7

My family will be together for the first tome together. We want to take pictures. My family has very tall (6'6") and short (5'2") adults, and 5 kids, ages 1-12. What can I do to make pleasing photos?

4

A lot depends on the number of people and how formal/informal you want the photos to be.

If everyone is the same size, you end up with a straight row of heads, and nothing is les pleasing than that, so differing heights can work well. Unless the tallest or shortest adults are sensitive about their height, I don't think putting the shorter ones on stools to make them about the same height as the larger adults is the way to go. In a very large group you might use benches and so forth to make many rows of people visible, but with a family shot I wouldn't.

There are endless possibilities. You could have most of the adults in the back, and have a few (perhaps the talles/shortest adults) sitting on the ends of the front row, with the kids in the middle.

You could have the adults sitting and the children standing.

For a fun shot, you could try getting up on a ladder and shooting down on them all. The angle of view would put less emphasis on their differences in height.

I like Anisha's last idea, that could be fun. Depends on the family and how traditional a photo they want.

  • 1
    And at family gatherings, keeping Les pleased is one of the most important things. :) – mattdm Dec 25 '11 at 20:30
  • LOL, guess I have to leave the typo in there now, or else you look odd! – MikeW Dec 25 '11 at 20:49
  • I was going to say shoot down. Seems like the best simple idea to me. – AJ Finch Dec 25 '11 at 21:39
  • 'try getting up on a ladder and shooting down on them all': Don't do this! We had a company photo taken in a similar manner and what happens is that everyone ends up looking short and fat. Always, always try to photograph people from a lower angle as it flatters them much more – user7226 Dec 29 '11 at 13:59
3

I've always found that if you cut the tallest weeds down to size (that is, have them sit) and put the tiny ones on laps, everything else gets a whole lot easier, whether the grouping is formal or informal (although I've got to say that I find there's a whole lot of "family" feeling missing with formal groupings unless there's at least semi-formal dress involved). The shorter adults and the taller kids then become the upper limit, and the kids that are too tall to sit in a lap without obscuring the lap's owner become the lower limit.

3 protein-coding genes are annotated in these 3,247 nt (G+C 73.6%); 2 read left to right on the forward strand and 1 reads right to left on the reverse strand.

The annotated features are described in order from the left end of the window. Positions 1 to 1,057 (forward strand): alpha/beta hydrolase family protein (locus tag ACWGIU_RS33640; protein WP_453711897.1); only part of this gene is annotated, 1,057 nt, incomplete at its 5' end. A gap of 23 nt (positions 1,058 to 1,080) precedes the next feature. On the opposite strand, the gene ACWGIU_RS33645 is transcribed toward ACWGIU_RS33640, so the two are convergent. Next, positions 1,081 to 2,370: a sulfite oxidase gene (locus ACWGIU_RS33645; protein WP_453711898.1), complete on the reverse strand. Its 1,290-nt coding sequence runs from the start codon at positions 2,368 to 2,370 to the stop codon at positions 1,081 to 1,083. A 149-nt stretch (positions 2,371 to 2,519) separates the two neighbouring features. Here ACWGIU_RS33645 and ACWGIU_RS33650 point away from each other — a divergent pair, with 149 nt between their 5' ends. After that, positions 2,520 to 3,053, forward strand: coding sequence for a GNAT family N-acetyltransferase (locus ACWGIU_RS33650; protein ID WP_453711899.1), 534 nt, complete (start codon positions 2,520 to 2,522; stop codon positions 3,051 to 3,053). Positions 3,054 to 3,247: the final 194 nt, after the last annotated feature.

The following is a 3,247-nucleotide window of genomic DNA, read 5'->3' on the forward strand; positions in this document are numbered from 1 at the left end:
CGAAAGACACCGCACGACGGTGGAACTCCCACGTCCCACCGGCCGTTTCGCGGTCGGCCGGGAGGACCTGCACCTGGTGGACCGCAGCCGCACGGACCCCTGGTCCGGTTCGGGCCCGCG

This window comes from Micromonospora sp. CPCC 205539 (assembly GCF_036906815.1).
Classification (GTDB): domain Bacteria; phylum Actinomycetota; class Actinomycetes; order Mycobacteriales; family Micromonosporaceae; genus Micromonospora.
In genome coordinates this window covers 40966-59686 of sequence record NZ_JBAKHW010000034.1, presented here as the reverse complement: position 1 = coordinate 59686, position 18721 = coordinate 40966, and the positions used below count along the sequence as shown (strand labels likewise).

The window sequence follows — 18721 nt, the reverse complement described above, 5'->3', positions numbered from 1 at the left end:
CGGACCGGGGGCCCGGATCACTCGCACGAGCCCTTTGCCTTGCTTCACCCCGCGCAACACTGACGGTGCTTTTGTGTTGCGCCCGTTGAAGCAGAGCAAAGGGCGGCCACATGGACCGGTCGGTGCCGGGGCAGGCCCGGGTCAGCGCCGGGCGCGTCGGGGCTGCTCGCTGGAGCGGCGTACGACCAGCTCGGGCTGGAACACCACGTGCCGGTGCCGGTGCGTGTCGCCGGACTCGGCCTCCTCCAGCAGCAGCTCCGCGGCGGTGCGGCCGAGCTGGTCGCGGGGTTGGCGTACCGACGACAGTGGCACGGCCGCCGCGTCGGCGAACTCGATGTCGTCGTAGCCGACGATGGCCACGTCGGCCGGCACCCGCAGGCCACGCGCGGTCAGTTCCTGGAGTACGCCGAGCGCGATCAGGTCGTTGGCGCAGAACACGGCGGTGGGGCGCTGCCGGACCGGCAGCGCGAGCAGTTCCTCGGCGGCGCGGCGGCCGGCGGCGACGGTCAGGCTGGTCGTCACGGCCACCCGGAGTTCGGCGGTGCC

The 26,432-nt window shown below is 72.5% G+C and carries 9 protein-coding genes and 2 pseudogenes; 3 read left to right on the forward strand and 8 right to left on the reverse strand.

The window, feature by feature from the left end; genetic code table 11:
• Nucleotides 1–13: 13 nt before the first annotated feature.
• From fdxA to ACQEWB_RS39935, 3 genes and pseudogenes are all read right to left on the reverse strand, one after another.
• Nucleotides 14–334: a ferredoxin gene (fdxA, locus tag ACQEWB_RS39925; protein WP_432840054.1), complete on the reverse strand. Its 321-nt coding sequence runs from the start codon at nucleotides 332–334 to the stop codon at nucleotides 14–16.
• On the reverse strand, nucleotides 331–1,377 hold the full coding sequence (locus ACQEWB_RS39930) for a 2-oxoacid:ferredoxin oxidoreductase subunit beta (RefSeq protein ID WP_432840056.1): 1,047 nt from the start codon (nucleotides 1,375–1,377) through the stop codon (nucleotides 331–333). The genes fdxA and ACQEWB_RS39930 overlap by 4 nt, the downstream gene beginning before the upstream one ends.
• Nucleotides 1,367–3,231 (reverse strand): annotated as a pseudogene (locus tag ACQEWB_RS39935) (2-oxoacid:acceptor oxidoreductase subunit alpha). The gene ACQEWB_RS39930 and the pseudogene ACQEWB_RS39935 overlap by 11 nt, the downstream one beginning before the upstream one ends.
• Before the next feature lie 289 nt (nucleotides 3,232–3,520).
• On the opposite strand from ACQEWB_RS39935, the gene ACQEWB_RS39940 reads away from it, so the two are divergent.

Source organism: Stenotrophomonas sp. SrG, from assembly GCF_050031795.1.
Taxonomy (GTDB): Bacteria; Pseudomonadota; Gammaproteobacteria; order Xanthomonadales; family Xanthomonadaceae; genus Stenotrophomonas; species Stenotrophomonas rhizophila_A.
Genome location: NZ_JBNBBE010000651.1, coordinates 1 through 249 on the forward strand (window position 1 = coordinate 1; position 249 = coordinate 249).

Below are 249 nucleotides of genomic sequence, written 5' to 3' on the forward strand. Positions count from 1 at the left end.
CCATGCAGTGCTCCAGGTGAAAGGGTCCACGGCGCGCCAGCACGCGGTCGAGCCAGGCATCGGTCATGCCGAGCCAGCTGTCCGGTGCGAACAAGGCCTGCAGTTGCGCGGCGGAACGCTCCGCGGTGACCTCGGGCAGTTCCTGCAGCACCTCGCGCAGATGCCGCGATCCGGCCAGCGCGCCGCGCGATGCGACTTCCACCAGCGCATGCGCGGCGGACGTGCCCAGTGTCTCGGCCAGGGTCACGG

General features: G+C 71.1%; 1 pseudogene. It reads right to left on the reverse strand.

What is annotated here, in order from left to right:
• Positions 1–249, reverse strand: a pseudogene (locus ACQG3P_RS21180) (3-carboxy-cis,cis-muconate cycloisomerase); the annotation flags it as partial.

That leaves a lot of freedom to arrange people, and makes it more likely that their place in the picture might somehow be related to their place in the group. And even if the arms of armchairs or (my natural urge is to type "Chesterfields") sofas are normally off-limits for sitting, they can help to raise or lower people and underline their relationships. If you can come up with an arrangement that looks as though it might have happened naturally, take a few bonus points for yourself -- it will beat the heck out of something that looks like a mid-nineteenth-century cabinet tintype with the family all strapped to those posing coat-rack things they used in the day.

1

How about making the short adults sit on a bench, and the taller adults stand behind them, with kids sitting on the ground near the feet of those on the bench?

OR

Make the short ones stand on stools so that they look near equals to the taller ones, while you take the pics without showing their feet.

OR

For fun make them stand in a row in the increasing of their heights, while you take the pics from the ground level POV.

0

IMO, it's never flattering to shoot up at people. That's where double chins become an issue. Shooting from above them works well, provided it's not too sharp of an angle. Semi-circles are flattering. Most important, do several configurations so they have choices. If you only do one and they don't like it, you're hosed (been there).

  • Hi Mary, welcome to Photo.SE. I agree with your point, but I'm having a hard time seeing how this answers the original question, How to best take a group photo with very large differences in height? Your advice applies when shooting pictures of people in general, but in the specific case where the group shot contains a mix of short and tall people, how does your advice help that situation? – scottbb Dec 29 '17 at 2:22

Your Answer

By clicking “Post Your Answer”, you agree to our terms of service, privacy policy and cookie policy

Not the answer you're looking for? Browse other questions tagged or ask your own question.